From the West Indies: Short extract on “Poetry” by Derek Walcott (from the Nobel Lecture, 1992)



“Poetry, which is perfection’s sweat but which must seem as fresh as the raindrops on a statue’s brow, combines the natural and the marmoreal; it conjugates both tenses simultaneously: the past and the present, if the past is the sculpture and the present the beads of dew or rain on the forehead of the past. There is the buried language and there is the individual vocabulary, and the process of poetry is one of excavation and of self-discovery.” (from the Nobel Lecture, 1992)

Derek Walcott was born at Castries, St Lucia, a Caribbean island in the West Indies. He received a scholarship to the University College of the West Indies in Kingston, Jamaica.

The most important West Indian poet and dramatist writing in English today. Walcott has lived most of his life in Trinidad. He was awarded the Nobel Prize for literature in 1992.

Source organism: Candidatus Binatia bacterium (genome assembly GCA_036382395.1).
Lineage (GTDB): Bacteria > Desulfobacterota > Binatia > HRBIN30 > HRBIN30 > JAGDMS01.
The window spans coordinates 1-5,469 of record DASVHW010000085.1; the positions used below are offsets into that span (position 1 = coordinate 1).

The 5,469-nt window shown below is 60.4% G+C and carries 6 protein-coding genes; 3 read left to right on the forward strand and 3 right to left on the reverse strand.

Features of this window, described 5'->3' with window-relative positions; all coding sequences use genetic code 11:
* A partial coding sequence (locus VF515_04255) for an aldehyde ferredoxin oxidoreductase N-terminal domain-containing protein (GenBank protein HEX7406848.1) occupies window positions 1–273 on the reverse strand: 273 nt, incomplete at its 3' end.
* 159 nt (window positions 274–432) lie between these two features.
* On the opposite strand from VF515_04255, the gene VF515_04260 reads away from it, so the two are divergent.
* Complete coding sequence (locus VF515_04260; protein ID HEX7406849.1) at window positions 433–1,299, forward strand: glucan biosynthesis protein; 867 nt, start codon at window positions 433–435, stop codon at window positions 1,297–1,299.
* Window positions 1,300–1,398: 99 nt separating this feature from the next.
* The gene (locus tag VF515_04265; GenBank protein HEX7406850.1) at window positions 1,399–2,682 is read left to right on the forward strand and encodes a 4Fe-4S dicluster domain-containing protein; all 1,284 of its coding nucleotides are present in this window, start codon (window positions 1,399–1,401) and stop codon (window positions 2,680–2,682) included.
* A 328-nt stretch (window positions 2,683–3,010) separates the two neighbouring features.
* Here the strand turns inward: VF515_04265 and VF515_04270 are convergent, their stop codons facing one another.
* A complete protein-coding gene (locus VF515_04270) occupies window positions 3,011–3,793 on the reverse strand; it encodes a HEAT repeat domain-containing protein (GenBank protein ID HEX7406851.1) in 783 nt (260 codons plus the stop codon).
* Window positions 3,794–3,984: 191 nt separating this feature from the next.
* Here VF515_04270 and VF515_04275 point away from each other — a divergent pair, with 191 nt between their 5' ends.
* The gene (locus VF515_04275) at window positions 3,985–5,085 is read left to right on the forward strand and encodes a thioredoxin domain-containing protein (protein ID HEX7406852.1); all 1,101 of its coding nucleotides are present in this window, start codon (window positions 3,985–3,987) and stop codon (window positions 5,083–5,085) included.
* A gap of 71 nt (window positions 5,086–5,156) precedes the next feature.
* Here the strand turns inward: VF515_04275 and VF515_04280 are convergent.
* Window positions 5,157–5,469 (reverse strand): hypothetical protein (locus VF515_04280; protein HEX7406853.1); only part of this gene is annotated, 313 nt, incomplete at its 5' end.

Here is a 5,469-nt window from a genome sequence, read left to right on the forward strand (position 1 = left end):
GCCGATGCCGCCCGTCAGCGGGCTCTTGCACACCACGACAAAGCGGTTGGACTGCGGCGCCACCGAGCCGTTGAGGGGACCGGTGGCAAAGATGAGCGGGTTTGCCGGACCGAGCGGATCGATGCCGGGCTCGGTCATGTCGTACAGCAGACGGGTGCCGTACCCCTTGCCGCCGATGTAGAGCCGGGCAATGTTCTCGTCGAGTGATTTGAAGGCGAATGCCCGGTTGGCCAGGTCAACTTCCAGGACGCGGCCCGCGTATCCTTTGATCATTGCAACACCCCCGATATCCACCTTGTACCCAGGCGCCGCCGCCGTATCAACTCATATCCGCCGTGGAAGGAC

His first play, HENRI CHRISTOPHER, was performed in 1950. In 1953 Walcott moved to Trinidad and in 1958-59 Walcott studied theater in New York. He has worked as a professor of poetry at the University of Boston, and divided his time between Trinidad and the USA. Walcott has written both in standard English and in West Indian dialect. His plays examining the postcolonial condition owe much to folk and Creole tradition and history.




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